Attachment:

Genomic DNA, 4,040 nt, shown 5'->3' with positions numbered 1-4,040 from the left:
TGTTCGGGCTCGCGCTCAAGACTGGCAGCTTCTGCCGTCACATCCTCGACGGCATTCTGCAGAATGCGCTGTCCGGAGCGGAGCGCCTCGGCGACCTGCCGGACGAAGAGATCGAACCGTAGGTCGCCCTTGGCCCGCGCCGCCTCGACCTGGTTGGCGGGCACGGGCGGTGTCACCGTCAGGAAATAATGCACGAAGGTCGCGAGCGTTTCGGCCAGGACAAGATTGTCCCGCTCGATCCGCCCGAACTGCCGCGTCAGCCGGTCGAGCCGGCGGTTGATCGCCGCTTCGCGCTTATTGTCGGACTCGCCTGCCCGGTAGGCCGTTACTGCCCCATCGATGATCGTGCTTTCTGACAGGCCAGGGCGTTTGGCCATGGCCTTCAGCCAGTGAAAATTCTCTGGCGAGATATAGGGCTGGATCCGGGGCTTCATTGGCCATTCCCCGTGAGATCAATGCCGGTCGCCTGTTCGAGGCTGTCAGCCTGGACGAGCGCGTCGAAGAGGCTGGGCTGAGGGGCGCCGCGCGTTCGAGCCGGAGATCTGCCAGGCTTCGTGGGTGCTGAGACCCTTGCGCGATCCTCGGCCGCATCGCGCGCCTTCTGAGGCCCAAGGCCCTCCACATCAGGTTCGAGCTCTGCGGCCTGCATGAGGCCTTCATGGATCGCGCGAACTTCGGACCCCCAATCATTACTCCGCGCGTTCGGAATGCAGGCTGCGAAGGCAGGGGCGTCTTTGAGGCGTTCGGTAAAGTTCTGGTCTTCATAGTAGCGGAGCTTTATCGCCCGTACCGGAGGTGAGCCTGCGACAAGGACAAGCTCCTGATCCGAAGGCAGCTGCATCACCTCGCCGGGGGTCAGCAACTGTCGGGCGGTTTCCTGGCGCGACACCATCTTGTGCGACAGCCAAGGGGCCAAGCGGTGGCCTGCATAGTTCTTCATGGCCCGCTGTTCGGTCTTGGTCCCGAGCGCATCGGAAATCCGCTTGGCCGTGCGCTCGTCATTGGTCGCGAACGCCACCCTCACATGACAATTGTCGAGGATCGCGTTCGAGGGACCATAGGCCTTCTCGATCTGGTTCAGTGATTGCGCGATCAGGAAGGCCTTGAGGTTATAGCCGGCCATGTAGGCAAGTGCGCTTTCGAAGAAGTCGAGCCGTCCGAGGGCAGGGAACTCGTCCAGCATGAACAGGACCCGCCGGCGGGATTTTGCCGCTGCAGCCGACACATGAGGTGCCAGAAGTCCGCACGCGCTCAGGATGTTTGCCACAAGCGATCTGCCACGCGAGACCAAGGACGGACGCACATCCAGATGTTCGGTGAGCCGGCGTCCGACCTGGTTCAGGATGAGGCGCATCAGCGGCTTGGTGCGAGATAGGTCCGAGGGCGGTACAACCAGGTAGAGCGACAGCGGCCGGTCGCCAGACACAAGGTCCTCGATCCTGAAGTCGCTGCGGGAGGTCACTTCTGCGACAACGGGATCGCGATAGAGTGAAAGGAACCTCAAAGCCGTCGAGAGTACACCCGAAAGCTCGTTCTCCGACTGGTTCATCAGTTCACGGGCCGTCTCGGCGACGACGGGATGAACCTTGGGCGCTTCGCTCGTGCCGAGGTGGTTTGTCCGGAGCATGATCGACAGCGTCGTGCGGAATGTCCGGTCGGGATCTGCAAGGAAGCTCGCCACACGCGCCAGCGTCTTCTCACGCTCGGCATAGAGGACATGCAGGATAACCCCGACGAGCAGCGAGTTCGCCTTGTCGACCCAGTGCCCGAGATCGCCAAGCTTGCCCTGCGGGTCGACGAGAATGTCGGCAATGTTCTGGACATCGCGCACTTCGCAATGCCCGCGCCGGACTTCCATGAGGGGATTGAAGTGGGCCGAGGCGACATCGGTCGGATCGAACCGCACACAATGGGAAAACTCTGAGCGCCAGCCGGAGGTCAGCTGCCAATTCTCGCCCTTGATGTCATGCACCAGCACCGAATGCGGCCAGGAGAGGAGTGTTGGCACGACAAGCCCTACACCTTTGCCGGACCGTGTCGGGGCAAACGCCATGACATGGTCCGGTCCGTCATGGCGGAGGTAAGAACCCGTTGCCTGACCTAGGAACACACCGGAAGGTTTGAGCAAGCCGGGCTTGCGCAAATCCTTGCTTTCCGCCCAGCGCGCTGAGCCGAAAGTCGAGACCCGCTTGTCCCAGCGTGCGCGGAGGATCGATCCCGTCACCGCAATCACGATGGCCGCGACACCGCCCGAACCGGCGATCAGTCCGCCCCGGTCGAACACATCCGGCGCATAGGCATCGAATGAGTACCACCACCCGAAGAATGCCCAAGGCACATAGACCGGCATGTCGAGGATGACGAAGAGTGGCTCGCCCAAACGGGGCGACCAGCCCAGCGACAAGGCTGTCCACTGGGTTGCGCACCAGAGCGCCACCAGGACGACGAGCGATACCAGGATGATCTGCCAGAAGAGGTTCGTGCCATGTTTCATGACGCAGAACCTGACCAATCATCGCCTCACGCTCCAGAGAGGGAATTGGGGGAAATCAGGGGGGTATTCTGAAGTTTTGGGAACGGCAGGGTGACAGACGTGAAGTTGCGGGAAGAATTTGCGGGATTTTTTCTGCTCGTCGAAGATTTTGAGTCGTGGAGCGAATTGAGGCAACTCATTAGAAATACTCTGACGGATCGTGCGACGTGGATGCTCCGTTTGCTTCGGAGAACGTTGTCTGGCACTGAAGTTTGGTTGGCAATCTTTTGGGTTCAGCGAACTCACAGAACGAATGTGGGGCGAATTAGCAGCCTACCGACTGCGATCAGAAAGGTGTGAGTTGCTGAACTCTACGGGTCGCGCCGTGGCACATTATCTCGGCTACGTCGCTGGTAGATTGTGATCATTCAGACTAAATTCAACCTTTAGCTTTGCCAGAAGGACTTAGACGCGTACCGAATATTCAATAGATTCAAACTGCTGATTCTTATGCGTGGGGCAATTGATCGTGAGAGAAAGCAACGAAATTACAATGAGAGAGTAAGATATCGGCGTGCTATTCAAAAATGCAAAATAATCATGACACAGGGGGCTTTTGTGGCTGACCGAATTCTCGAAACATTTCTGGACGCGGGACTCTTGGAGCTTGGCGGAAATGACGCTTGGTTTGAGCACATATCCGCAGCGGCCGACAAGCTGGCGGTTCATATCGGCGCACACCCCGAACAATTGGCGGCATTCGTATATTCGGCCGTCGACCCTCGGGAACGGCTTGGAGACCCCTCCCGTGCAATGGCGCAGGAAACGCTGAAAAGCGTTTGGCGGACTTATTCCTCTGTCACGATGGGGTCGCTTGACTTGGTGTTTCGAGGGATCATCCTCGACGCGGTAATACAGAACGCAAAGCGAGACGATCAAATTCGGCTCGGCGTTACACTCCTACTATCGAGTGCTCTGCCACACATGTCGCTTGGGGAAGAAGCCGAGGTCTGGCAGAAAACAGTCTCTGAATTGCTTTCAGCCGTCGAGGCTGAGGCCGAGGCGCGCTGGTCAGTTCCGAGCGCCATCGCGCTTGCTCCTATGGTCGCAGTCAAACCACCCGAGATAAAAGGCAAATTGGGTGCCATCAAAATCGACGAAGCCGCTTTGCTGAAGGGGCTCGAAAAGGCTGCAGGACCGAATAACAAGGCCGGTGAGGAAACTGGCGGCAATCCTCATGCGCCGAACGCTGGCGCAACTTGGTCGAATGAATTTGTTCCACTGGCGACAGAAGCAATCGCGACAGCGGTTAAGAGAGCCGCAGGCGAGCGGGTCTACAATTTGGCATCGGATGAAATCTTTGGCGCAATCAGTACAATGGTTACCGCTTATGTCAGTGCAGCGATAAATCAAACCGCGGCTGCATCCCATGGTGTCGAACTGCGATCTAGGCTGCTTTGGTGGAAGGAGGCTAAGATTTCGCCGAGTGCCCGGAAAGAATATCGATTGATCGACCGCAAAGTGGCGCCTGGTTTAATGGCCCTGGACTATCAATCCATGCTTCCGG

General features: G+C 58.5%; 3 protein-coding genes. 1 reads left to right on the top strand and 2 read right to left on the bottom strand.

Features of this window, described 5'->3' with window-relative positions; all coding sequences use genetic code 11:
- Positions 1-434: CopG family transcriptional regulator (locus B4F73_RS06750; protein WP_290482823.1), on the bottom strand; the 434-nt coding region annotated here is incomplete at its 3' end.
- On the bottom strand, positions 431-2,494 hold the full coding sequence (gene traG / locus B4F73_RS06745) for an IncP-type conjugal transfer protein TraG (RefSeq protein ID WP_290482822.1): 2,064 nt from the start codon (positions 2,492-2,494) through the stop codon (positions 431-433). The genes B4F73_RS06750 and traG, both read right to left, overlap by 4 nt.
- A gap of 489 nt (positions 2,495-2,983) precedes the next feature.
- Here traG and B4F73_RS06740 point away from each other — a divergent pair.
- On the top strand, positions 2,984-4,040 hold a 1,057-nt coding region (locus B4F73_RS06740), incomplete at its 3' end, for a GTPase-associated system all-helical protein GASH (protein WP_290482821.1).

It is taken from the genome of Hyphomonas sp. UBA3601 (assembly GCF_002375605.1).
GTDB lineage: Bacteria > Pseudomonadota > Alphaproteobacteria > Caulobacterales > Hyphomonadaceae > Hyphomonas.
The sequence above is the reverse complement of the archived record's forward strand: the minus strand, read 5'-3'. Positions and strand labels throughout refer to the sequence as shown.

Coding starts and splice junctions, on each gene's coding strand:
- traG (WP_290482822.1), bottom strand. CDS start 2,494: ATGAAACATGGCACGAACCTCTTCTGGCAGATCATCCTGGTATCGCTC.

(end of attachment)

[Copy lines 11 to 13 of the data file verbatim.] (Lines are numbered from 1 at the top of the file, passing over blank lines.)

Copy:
GTDB lineage: Bacteria > Pseudomonadota > Alphaproteobacteria > Caulobacterales > Hyphomonadaceae > Hyphomonas.
The sequence above is the reverse complement of the archived record's forward strand: the minus strand, read 5'-3'. Positions and strand labels throughout refer to the sequence as shown.

Coding starts and splice junctions, on each gene's coding strand: